Generating bowel movements that facilitate nutrient absorption

Jan D. Huizinga, Ruihan Wei, Ji-Hong Chen, George Wright, Berj Bardakjian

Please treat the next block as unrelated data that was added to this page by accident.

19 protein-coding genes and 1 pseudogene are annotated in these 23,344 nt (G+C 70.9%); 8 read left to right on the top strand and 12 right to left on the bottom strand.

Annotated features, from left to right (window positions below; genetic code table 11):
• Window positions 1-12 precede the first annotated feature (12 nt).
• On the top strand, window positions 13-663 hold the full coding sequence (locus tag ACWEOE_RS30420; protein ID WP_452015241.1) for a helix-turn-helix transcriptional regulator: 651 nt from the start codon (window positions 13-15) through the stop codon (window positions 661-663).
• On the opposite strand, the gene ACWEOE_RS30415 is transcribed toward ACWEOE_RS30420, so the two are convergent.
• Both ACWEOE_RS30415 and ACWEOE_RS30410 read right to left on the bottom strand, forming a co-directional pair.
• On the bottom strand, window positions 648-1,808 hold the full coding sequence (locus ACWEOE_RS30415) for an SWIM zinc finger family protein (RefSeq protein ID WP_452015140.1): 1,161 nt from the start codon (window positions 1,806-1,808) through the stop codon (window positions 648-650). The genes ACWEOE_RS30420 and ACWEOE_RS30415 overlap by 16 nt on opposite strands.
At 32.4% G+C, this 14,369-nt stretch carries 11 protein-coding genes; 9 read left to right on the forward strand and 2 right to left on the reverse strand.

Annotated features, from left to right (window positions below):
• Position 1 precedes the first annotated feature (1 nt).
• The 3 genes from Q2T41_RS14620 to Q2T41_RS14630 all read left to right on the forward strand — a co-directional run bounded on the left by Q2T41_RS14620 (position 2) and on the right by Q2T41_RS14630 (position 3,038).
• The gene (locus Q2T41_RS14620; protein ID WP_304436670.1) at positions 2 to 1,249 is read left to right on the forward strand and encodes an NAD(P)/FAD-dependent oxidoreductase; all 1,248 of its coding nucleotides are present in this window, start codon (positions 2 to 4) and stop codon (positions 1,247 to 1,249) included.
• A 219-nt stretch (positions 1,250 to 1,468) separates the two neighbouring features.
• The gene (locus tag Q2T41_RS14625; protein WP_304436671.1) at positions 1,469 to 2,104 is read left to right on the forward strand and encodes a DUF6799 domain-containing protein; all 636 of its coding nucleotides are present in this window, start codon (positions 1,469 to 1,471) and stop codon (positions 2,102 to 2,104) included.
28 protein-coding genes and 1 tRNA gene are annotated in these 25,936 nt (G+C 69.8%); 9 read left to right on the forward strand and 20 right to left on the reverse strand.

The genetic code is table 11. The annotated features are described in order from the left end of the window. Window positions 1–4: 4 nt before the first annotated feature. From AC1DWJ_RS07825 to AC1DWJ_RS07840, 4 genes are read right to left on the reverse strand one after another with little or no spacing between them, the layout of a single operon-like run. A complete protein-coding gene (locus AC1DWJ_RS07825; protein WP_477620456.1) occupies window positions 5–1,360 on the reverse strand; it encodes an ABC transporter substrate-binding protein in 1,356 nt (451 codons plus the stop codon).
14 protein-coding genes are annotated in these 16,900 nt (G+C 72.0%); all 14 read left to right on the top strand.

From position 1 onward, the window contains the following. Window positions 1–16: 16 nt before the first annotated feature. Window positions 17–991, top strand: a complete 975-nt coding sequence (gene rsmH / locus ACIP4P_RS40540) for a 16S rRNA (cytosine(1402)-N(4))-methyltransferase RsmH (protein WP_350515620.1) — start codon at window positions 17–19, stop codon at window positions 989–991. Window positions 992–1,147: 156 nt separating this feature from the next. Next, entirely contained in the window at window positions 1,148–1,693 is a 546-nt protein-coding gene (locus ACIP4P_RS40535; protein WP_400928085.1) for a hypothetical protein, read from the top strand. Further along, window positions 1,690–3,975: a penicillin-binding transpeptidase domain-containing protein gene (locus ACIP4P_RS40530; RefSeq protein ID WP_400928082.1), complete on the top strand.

When nutrients enter the intestine from the stomach, the movements of the intestine caused by contractions of the intestinal musculature (“intestinal motility”) have to fulfill the function of mixing the content with digestive enzymes and optimizing absorption by exposing all content to the lining of the gut. Intestinal motility is performed by smooth muscle cells and orchestrated by intestinal pacemaker cells and by a nervous system that is unique to the intestine. Movements to promote mixing are called “segmentation”, and movements that propel content along are called “peristalsis”. Peristalsis and segmentation in the human intestine are rhythmic and are governed by pacemaker cells called “interstitial cells of Cajal” or “ICC”. With peristalsis, a network of pace­maker cells generates a wave of electrical activity that propagates into the musculature and deter­mines the rhythm and propagation of contraction, similar to the pacemaker system of the heart. A recent discovery published in Nature Communications revealed that the segmentation motor pat­tern is initiated by certain nutrients that activate a second network of pacemaker cells. This second pacemaker activity is an electrical rhythmic signal that interacts with the first pacemaker activity, modifying it in such a way that the musculature responds with a completely different motility pat­tern; it changes the nature of the contractions from peristalsis to non-propulsive segmentation.

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